By Anuradha Raghu
KUALA LUMPUR (Reuters) - The Philippine government on Saturday agreed the final chapter of peace talks with the country's largest Muslim separatist group, clearing the last hurdle to an historic pact to end four decades of conflict that has killed tens of thousands.
Representatives from the Philippine government and the 11,000-strong Moro Islamic Liberation Front (MILF) signed the final and most challenging Annex on Normalization -- the fourth part of a peace roadmap that was set out in October 2012.
The conclusion of the talks, held in the Malaysian capital Kuala Lumpur, paves the way for the signing of the Comprehensive Agreement on the Bangsamoro (CAB) that will allow the rebel group to set up an autonomous government to run parts of the poor, but resource-rich southern island of Mindanao -- in exchange for decommissioning their weapons.
"It marks the end of a process, which is the formal negotiations," said Miriam Coronel-Ferrer, the Philippine government's chief negotiator.
"It also marks the beginning of the bigger challenge ahead which is the challenge of implementation."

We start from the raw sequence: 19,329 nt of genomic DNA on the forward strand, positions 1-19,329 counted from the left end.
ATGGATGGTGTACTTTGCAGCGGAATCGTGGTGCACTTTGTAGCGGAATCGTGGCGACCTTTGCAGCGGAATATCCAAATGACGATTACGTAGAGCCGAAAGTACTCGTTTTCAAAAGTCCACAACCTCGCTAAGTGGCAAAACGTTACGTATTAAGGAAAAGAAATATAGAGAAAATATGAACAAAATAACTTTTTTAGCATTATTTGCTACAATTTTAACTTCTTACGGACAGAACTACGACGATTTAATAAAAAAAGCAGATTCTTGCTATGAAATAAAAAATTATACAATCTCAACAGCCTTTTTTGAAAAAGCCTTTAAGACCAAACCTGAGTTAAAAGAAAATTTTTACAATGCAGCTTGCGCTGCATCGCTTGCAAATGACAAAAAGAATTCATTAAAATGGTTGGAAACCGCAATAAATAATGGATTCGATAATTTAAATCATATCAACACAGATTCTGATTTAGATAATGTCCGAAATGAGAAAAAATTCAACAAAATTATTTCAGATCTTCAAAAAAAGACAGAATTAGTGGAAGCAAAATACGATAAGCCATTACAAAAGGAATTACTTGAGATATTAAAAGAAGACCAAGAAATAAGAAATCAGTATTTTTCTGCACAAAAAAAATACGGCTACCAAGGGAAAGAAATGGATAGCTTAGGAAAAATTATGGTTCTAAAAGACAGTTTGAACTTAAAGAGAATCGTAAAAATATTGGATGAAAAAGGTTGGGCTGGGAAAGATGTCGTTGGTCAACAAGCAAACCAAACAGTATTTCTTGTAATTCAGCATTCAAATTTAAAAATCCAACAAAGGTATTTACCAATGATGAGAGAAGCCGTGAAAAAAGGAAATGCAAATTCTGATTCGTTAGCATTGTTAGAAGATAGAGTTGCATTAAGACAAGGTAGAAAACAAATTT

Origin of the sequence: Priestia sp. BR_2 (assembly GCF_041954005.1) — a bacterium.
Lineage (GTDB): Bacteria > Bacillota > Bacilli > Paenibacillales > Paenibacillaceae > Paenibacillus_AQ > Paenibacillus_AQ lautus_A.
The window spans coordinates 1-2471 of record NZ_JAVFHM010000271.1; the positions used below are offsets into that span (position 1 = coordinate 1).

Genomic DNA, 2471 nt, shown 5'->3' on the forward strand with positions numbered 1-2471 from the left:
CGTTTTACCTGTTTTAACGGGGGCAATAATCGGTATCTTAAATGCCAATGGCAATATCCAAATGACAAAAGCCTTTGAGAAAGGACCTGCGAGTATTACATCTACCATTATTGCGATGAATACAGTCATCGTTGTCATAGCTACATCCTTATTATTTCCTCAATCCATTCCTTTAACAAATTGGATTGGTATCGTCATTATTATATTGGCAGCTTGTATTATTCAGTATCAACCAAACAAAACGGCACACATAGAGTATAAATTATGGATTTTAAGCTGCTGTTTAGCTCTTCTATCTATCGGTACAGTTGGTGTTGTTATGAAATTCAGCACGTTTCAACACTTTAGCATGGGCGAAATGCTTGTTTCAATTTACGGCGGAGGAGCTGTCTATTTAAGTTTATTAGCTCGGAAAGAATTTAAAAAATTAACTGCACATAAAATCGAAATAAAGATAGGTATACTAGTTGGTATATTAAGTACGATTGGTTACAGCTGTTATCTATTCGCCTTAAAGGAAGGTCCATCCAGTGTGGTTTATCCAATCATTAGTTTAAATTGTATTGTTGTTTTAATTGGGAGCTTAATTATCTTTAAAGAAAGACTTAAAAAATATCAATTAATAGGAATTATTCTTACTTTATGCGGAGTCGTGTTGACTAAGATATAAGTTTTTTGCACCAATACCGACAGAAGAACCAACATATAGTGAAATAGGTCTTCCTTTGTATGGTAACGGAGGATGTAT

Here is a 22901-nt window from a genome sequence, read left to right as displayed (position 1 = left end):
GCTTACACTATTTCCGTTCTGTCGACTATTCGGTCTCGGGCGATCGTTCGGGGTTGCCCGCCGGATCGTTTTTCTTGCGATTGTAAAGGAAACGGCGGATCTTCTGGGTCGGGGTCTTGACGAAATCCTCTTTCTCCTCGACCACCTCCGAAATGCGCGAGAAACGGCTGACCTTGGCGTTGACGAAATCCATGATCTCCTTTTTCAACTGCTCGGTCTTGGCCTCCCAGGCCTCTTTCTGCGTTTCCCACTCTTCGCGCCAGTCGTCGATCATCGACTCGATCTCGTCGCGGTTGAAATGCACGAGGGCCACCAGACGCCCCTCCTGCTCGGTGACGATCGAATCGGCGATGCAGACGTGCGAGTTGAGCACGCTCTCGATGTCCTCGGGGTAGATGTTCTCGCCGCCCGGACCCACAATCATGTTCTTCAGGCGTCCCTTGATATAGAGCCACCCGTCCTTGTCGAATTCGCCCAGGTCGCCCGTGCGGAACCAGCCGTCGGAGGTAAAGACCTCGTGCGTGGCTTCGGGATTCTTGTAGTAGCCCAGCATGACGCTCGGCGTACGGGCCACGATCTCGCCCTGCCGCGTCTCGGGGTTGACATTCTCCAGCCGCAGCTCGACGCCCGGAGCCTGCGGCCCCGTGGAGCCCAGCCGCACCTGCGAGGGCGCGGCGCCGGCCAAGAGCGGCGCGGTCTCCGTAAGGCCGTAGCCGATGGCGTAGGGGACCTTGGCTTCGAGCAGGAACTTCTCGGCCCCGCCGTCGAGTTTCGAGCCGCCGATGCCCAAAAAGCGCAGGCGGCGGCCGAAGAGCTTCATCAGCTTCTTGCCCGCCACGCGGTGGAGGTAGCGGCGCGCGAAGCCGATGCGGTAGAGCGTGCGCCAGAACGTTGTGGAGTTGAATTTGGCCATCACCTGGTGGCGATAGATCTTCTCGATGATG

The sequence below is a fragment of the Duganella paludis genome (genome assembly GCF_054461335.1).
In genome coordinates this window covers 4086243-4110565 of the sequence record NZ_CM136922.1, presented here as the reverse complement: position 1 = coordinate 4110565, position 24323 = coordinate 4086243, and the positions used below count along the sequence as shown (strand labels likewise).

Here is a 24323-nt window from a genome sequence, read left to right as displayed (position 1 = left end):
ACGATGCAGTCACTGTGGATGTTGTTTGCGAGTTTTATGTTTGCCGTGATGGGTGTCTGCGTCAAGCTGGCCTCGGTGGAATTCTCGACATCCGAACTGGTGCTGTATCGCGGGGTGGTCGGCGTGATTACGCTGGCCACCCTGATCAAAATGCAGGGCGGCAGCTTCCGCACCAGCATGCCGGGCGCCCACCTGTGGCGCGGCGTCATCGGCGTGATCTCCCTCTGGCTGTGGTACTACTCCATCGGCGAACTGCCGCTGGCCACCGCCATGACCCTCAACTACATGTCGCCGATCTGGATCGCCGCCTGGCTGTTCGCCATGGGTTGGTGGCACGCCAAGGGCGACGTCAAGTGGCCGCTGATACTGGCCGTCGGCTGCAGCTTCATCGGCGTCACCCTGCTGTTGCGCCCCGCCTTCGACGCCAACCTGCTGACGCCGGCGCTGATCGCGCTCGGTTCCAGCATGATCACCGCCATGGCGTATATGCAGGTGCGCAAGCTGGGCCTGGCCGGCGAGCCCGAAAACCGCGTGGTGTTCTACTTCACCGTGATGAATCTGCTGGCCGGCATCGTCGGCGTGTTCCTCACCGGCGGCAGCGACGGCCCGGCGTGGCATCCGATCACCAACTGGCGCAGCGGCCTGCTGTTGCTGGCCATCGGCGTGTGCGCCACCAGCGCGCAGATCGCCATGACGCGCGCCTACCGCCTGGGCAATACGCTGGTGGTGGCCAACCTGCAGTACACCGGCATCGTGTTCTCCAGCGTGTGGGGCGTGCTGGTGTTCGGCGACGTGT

Two previous laws set up autonomous governments for Muslims in the south of the mainly Roman Catholic country state, but poor implementation and a lack of legitimacy meant the separatist violence continued to fester.
LARGER TERRITORY, EXPANDED POWERS
The new proposed autonomous region will replace the existing five-province Muslim autonomous region, with a larger territory, expanded jurisdiction and greater powers to generate taxes.
The Annex on Normalization was seen as particularly sensitive because it dealt with the decommissioning of the MILF's huge stockpile of weapons.
"There's a lot of sacrifices on the part of MILF," said Mohagher Iqbal, the rebels' chief peace negotiator told a news conference.
"To pay for peace, real peace, in Mindanao, we have to decommission our forces and put them behind us."
Iqbal said the exact number of combatants involved in the disarmament process has not been finalized, but will be subject to verification and validation by an independent decommissioning body.
"There will be no element of surrender. There will be no destruction of firearms -- it merely says the firearms will be put to un-use. How that is defined will depend on the body," Iqbal said.
Malaysia has hosted peace negotiations between the Philippine government and the MILF since 2001 to end a rebellion that has killed 120,000 people and displaced 2 million.
Once the pact is formally signed, legislators can begin in earnest drafting the Bangsamoro Basic Law to formally set up the new political entity.
"We already have a roadmap signed under the first annex. The main target for that roadmap is to be able to successfully complete everything by the end of this administration, which is 2016," said Coronel-Ferrer.
"Upon the signing, we cannot expect that we will have a complete change in the situation. Everything will have to go through a gradual and phase process."
(Reporting by Anuradha Raghu; Editing by Stuart Grudgings and Ron Popeski)